Some methods of detection of CTCs can visualize and identify the classical cytological criteria of cancer cells that are routinely used in the laboratory for different cytological samples [60,61,87]. The identification of different diagnostic biomarkers (TTF1, p40) or of the predictive response to a therapeutic (ALK, ROS1, PD-L1) can be correlated to these cytomorphological criteria, which considerably increase the specificity and reliability of these methodological approaches [42,62,63,64,65,66,67,87]. Several studies have reported the extensive morphological heterogeneity of NSCLC CTCs. All the cytological criteria of malignant cells, as well as other criteria and circulating “non-hematological” cells without cytonuclear anomalies were identified. While considering the latter cells, the following questions can be raised: Are they tumor cells? Are they cells with an invasive potential? Or are they normal epithelial cells associated, or not, with CTCs [58,60,87]?
It has been therefore proposed to further categorize CTC in different classes, like disseminated tumor cells (DTC), CTCs undergoing epithelial-to-mesenchymal transition (EMT) (EMTCTCs), and cancer-associated macrophage-like cells (CAMLs), which will further challenge the precise detection and characterization of CTCs [43,88,89,90,91].
While the heterogeneity is challenging for the successful identification of CTCs, it also has strong implications on the prognosis, as especially CTCs with a mesenchymal phenotype might have a more severe impact on spreading disease than CTCs with an epithelial phenotype [92,93,94].

3. What Are the Prospects?

One of the main hurdles facing the analysis of CTCs concerns the large number of methods that have been developed to isolate and characterize CTCs. The number of techniques makes it difficult for an operator to understand and choose a technique, particularly for routine clinical use. The selection by an investigator of a technique is guided by several parameters: (i) the sensitivity and specificity, (ii) the ease of use, (iii) a rapid turnaround time for getting results, (iv) the reproducibility, and (v) the cost. To date, no method answers all these parameters to analyze CTCs in daily practice in the domain of thoracic oncology. Hence, some one concern is improving the methods of detection and characterization of CTCs to make them as competitive as the detection and characterization of cf-DNA, which has been widely adopted in routine clinical practice. Since CTCs in blood are rare occurrences (particularly in NSCLC patients), the optimization of CTC enrichment is essential. Progress in this area will be achieved through a better understanding of the biology of CTCs and the discovery of new specific biomarkers of CTCs, in particular, if they identify “viable” CTCs with aggressive and metastatic potential.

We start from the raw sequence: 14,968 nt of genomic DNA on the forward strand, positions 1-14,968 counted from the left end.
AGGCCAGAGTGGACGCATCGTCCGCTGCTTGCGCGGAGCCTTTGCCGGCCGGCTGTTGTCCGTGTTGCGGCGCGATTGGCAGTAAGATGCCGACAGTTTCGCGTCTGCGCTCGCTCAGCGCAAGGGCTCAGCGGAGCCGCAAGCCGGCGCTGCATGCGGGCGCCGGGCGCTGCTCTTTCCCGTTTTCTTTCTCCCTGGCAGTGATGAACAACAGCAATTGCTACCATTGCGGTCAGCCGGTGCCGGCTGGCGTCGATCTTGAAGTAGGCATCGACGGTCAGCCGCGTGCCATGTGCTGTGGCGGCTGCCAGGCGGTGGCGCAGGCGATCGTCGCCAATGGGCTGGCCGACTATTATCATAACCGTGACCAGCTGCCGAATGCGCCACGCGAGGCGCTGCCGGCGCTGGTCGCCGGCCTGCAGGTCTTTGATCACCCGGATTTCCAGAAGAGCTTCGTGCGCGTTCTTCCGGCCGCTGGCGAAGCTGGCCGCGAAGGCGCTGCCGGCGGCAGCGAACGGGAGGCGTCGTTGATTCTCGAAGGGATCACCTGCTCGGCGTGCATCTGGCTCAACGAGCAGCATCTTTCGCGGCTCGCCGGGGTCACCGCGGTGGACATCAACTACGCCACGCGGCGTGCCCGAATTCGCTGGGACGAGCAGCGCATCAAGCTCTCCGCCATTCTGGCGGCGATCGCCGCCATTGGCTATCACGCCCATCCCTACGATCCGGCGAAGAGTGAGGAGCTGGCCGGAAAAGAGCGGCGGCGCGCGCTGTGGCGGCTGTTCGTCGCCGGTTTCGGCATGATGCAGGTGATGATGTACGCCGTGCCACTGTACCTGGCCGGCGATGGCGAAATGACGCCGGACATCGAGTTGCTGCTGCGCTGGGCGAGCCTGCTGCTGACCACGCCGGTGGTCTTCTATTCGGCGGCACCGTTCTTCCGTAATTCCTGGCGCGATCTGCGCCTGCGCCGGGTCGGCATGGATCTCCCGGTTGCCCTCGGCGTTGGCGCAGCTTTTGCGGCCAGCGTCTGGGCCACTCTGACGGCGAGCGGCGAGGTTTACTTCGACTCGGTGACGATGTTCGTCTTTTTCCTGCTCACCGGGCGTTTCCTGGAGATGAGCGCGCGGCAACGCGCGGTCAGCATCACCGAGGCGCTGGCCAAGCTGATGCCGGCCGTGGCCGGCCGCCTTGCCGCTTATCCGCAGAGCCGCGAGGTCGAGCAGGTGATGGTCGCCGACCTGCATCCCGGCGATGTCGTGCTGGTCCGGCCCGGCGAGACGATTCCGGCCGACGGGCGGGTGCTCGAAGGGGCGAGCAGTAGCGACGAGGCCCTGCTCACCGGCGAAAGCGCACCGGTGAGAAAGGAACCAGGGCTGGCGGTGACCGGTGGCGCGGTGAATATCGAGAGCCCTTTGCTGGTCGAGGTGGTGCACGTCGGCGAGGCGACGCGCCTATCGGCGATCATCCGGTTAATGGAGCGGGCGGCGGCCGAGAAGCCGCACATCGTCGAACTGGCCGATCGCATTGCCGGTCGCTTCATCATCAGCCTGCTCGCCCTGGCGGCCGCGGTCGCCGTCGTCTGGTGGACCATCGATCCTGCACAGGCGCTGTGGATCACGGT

A new avenue of biological investigation has recently emerged with the study of active interactions between circulating hematological cells and CTCs [68,95]. These studies should lead to the discovery of new mechanisms of resistance to cell death by CTCs and, thus, to novel therapeutic targets that induce cell death [68,95].
As for the analyses performed with cf-DNA in plasma (analysis of mutations or of methylation), or other blood biomarkers (plasma microRNA, auto-antibodies, fragments of complement, and plasma proteins), some recent studies suggest that CTCs may be early markers of lung cancer, which may even be detected several months before radiographic emergence of the cancer [69,70,71,96]. However, these approaches require (i) optimization of the cellular enrichment methods and characterization, (ii) several independent studies, and (iii) inclusion of a large number of patients for validation.
Single-cell genetic and transcriptomic analyses must provide new information on very specific molecular targets for novel therapeutics to be used in the context of personal medicine. Recently developed technological approaches that are being evaluated may contribute to better characterization of CTCs at the single-cell level [58,97]. These complex methodological developments should allow for better understanding of the heterogeneity of CTCs among patients and for the same patient, as well as for identification of CTCs from either primary or metastatic tumors. The molecular characterization of CTCs may compete with or, more likely, provide important complementary information to that obtained from circulating free nucleic acids. One of the obstacles lies in the heterogeneity of CTCs and the variable expression of molecular markers depending on the cell (or cells) isolated [30,39].
Several studies indicate that comparison of the quantity of patient CTCs—at baseline and after treatment—may be a good indicator of prognosis in SCLC [51,98]. Thus, for this pathology, aside from the quantification of cf-DNA in plasma or, as reported more recently, of the tumor mutation load, CTCs may be used, in routine practice as an indicator of the response of tumors to treatment. The possibility of establishing CDX or cells in culture originating from CTCs, and thus of testing therapeutic molecules ex vivo, may benefit the clinical follow-up and care of patients [54,77,78,98]. In a similar manner, cell cultures of millions of cells obtained from CDX should facilitate their molecular analysis [54]. One of the limitations of this approach is the time required to obtain CDX, which is not compatible with care of the majority of patients from whom the CTCs were obtained.